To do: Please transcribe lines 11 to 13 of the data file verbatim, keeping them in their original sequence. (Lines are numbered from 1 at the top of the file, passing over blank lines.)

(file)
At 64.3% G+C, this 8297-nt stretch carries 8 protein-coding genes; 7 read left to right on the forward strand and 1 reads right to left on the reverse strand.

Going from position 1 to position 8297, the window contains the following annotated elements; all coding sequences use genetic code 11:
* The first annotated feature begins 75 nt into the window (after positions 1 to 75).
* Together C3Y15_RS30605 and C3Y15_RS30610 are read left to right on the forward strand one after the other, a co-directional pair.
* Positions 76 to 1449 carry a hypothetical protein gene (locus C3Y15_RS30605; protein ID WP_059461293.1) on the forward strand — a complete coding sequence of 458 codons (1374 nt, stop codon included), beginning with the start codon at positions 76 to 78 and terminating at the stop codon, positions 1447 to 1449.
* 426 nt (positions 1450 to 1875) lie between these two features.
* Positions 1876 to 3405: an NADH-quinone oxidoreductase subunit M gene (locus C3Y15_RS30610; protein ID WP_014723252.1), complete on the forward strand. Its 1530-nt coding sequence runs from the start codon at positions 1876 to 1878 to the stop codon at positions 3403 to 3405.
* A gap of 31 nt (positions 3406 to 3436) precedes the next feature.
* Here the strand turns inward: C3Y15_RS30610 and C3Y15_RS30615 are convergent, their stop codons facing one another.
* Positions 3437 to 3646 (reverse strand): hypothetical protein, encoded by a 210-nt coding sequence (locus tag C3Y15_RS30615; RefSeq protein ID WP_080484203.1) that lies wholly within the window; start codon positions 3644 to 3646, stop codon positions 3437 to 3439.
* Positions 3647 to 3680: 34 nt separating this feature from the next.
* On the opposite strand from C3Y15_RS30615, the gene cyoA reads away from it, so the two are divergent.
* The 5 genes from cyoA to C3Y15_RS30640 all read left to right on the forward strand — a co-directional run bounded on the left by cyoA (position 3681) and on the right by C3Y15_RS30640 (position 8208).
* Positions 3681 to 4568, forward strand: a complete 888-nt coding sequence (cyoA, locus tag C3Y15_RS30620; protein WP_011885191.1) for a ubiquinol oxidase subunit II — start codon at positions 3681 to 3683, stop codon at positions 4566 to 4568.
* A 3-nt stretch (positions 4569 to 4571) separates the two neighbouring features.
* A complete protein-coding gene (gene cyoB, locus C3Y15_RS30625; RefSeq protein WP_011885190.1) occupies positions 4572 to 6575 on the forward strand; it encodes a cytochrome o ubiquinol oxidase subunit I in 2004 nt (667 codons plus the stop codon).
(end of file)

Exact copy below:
* Positions 3647 to 3680: 34 nt separating this feature from the next.
* On the opposite strand from C3Y15_RS30615, the gene cyoA reads away from it, so the two are divergent.
* The 5 genes from cyoA to C3Y15_RS30640 all read left to right on the forward strand — a co-directional run bounded on the left by cyoA (position 3681) and on the right by C3Y15_RS30640 (position 8208).